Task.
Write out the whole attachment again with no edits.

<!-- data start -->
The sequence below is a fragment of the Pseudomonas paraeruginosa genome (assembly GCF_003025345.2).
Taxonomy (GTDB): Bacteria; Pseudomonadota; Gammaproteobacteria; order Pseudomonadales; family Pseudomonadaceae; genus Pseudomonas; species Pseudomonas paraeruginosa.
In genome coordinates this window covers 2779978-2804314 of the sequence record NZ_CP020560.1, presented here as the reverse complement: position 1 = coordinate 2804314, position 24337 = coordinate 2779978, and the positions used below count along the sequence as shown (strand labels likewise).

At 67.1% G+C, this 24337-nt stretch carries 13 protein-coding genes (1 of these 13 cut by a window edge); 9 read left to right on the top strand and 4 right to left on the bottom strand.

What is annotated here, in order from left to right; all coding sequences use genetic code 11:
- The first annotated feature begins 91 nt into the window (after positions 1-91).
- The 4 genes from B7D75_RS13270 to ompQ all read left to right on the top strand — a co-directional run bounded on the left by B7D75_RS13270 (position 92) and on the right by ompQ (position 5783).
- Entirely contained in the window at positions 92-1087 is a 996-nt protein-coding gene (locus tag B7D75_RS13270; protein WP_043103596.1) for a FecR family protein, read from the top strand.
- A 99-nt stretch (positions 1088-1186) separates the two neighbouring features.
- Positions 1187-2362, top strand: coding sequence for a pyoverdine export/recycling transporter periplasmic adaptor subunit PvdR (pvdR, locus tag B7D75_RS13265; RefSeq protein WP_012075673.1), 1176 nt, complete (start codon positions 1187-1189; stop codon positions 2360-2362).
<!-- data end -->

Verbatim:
The sequence below is a fragment of the Pseudomonas paraeruginosa genome (assembly GCF_003025345.2).
Taxonomy (GTDB): Bacteria; Pseudomonadota; Gammaproteobacteria; order Pseudomonadales; family Pseudomonadaceae; genus Pseudomonas; species Pseudomonas paraeruginosa.
In genome coordinates this window covers 2779978-2804314 of the sequence record NZ_CP020560.1, presented here as the reverse complement: position 1 = coordinate 2804314, position 24337 = coordinate 2779978, and the positions used below count along the sequence as shown (strand labels likewise).

At 67.1% G+C, this 24337-nt stretch carries 13 protein-coding genes (1 of these 13 cut by a window edge); 9 read left to right on the top strand and 4 right to left on the bottom strand.

What is annotated here, in order from left to right; all coding sequences use genetic code 11:
- The first annotated feature begins 91 nt into the window (after positions 1-91).
- The 4 genes from B7D75_RS13270 to ompQ all read left to right on the top strand — a co-directional run bounded on the left by B7D75_RS13270 (position 92) and on the right by ompQ (position 5783).
- Entirely contained in the window at positions 92-1087 is a 996-nt protein-coding gene (locus tag B7D75_RS13270; protein WP_043103596.1) for a FecR family protein, read from the top strand.
- A 99-nt stretch (positions 1088-1186) separates the two neighbouring features.
- Positions 1187-2362, top strand: coding sequence for a pyoverdine export/recycling transporter periplasmic adaptor subunit PvdR (pvdR, locus tag B7D75_RS13265; RefSeq protein WP_012075673.1), 1176 nt, complete (start codon positions 1187-1189; stop codon positions 2360-2362).